Hasbro, which sells Transformers, as well as Star Wars and My Little Pony figures, paid a typical worker about $74,000 last year. Meanwhile, for Mattel — maker of American Girl dolls, Ghostbusters action figures and Barbies — the figure was closer to $6,300.
The numbers for Hasbro and Mattel highlight two distinct business models, at least for now. More than three-quarters of the 35,280 people who work for Mattel are employed outside the U.S. Most work in manufacturing plants, many of them in low-wage regions in Asia, including China. Mattel said in its proxy filing that its median employee is a factory worker in Malaysia.
By contrast, Hasbro, which is based in Pawtucket, R.I., said it employed about 5,400 people on Dec. 31, or not quite a sixth of Mattel’s head count. A little more than half worked in the U.S. Hasbro makes little itself and therefore doesn’t own the factories that make its toys and doesn’t employ the workers operating those factories, even if it pays them indirectly through its contract manufacturers. That means the lower-wage factory employees don’t pull Hasbro’s median wage down.
THE DAY AHEAD
Wells Fargo & Co. are among the companies slated to report earnings today.
CFO JOURNAL EXCLUSIVE
Brexit dampens job market in the City of London. Uncertainty around the U.K.’s exit from the European Union is continuing to dampen hiring in the City of London, the heart of the U.K.’s banking industry, writes CFO Journal’s Nina Trentmann.
The number of available jobs in the banking & financial services sector declined by 14% to 5,145 in March compared to 5,985 in February and by 37% compared to the prior year month, according to the Morgan McKinley Employment Monitor.
The number of applicants seeking employment in the financial services industry decreased by 22% to 5,459 in March compared to February when 6,973 professionals were searching for a job in the sector. Year on year, the number of applicants declined by 44%, according to the study.
- Herbert Diess presents a new model at the Geneva Motor Show in Switzerland last month.
Volkswagen AG’s board ousted Chief Executive Matthias Müller and replaced him with Herbert Diess, who quietly orchestrated a boardroom coup while he was rebuilding the company’s namesake brand.
Facebook Inc. doesn’t expect the recent uproar over its users’ digital privacy to affect sales significantly, a top advertising executive for the global social-media platform said.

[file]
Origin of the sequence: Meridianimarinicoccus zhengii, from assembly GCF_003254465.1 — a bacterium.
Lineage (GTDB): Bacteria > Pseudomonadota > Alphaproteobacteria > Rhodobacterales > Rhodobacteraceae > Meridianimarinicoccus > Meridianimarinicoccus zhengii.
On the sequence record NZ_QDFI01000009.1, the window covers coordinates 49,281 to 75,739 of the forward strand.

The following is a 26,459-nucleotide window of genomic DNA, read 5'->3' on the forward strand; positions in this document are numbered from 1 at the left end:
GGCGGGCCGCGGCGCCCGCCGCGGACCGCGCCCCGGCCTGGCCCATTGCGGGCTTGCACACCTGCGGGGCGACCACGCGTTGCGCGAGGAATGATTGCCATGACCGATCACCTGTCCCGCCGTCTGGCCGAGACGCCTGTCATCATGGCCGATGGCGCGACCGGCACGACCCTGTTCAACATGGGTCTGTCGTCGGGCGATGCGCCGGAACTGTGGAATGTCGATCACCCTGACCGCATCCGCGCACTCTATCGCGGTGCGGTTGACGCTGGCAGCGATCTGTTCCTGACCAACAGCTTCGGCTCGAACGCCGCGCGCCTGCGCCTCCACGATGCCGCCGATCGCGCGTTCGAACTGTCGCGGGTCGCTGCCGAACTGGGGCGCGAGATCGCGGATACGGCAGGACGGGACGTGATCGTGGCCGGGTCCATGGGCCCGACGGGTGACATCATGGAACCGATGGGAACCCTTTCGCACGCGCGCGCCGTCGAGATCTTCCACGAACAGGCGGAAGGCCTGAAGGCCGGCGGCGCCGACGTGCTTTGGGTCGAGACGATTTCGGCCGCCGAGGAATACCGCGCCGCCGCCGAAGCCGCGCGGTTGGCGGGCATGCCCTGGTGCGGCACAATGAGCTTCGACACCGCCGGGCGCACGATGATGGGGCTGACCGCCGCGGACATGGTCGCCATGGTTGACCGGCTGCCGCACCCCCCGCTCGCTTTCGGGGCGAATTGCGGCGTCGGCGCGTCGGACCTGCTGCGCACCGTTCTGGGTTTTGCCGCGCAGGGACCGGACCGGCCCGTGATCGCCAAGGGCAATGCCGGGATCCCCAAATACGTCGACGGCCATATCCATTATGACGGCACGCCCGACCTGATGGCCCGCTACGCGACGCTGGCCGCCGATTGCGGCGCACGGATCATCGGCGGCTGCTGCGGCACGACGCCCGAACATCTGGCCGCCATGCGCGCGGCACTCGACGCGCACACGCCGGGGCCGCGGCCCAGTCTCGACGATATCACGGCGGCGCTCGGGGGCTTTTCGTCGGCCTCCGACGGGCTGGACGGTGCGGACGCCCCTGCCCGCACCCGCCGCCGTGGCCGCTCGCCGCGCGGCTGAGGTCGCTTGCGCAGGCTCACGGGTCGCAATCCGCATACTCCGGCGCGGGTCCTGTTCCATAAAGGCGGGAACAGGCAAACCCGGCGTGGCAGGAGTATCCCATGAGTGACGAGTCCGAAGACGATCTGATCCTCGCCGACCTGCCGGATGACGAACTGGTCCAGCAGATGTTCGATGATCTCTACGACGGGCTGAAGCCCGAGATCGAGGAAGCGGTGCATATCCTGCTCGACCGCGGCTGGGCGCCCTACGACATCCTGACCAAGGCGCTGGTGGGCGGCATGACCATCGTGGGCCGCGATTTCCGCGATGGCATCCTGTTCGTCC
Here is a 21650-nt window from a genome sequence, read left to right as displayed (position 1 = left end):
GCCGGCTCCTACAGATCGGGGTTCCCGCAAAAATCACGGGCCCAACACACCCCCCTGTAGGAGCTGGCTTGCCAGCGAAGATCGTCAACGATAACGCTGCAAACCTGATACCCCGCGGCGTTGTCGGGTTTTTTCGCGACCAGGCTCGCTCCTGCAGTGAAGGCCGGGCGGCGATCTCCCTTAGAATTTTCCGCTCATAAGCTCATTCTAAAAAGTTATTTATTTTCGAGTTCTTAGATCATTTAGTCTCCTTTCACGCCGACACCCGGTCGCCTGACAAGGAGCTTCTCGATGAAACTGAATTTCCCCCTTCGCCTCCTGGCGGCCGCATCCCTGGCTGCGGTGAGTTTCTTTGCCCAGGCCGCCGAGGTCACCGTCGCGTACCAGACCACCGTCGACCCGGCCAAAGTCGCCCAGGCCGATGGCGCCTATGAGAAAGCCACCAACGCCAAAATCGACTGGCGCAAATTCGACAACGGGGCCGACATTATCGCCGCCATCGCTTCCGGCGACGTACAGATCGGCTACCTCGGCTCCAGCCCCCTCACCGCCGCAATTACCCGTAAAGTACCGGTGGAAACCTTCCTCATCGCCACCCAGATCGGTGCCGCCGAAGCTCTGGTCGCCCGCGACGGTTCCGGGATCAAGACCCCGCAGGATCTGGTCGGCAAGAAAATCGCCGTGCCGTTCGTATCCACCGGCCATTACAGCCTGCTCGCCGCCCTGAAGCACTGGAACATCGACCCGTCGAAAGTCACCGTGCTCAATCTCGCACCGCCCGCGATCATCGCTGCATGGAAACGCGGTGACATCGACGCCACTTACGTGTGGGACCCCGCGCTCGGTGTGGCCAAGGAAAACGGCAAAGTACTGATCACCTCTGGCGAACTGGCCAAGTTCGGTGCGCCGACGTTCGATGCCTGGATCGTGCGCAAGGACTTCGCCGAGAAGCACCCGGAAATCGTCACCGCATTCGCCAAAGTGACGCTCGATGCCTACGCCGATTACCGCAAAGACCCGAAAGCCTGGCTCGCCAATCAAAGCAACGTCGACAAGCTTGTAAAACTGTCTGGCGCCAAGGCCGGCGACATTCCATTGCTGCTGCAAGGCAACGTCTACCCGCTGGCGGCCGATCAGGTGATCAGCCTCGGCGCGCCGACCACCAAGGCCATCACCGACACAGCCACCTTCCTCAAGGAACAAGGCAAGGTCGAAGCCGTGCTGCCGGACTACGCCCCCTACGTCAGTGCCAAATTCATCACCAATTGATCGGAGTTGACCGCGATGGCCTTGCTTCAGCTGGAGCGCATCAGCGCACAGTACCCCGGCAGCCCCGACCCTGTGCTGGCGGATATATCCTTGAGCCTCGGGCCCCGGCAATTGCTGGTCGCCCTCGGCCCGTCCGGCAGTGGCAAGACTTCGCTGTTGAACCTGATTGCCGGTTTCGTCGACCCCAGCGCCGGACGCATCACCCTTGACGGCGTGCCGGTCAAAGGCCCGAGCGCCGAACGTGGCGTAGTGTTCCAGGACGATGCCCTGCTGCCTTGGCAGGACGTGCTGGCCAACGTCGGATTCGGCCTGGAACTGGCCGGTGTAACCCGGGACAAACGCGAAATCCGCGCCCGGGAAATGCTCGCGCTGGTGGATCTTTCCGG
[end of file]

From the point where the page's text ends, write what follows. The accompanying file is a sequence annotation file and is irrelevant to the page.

Broadcom board approves stock buyback plan. Broadcom Ltd.’s board authorized buying back up to $12 billion in shares over the next 18 months, a move that comes after its deal to take over
Qualcomm Inc. fell apart.
BlackRock Inc. pulled in nearly $57 billion in new investor cash in the first three months of the year, with its massive exchange-traded fund business attracting the bulk of that money.
Hearst takes full ownership of Fitch Group. Media conglomerate
Hearst Corp. is becoming the sole owner of
Fitch Group, buying the remaining 20% stake in the credit-ratings information provider for $2.8 billion.
Amazon.com Inc.’s rivals fear they will lose out on Pentagon contract. The U.S. Defense Department will release a revised list of requirements in the coming days for a hotly contested, multibillion-dollar contract to move the Pentagon’s data into the cloud, and it says it won’t give in on a central demand: awarding the business to a single winner.
London Stock Exchange appoints new CEO. London Stock Exchange Group PLC on Friday appointed a 20-year veteran of
Goldman Sachs Group Inc. as its new chief executive, filling a crucial leadership gap following the abrupt departure of former CEO Xavier Rolet.
U.S. investors pile into fundraising round for Ant Financial. Investors outside China are helping to drive up the valuation of billionaire Jack Ma’s financial-technology business. U.S.-based private equity firms
General Atlantic and
Silver Lake Partners are planning to invest in Hangzhou-based
Ant Financial Services Group, according to people familiar with the matter.
Wynn Resorts Ltd. has been in talks to sell its partially built Boston-area casino project to rival
MGM Resorts International, people familiar told the WSJ, as Massachusetts regulators continue their investigation into the company’s handling of sexual-misconduct allegations against founder Steve Wynn.
Hostess Brands names new CEO. Twinkies and Ding Dongs maker
Hostess Brands Inc. has named a veteran consumer packaged-goods leader as its next president and chief executive starting next month.
Delta Air Lines Inc. is banking on branded credit cards, repairing jets and plusher passenger amenities to drive growth.
Rite Aid Corp. shareholders plan to oppose a merger with grocer
Albertsons Cos. that they believe undervalues the struggling pharmacy chain.
Former CEO of Alaska telecom firm accused of fraud. The former chief executive of Alaska telecommunications company
Quintillion Networks LLC has been arrested after federal prosecutors accused her of forging contracts to induce firms to make more than $250 million in investments.
Tech IPO market shows signs of warming. A recent burst of successful technology listings has led some richly valued companies that were content to dwell in the private markets to take steps toward going public.
- Rescue workers attend the scene where a Tesla electric SUV crashed into a barrier on U.S. Highway 101 in Mountain View, Calif., March 25, 2018.
Tesla, safety agency duel over fatal-crash probe. U.S. federal safety investigators and
Tesla Inc. broke into an open feud over the probe of a fatal crash involving the auto maker’s semiautonomous driving system, with dueling explanations emerging for the Silicon Valley company’s departure from a formal agreement in the inquiry.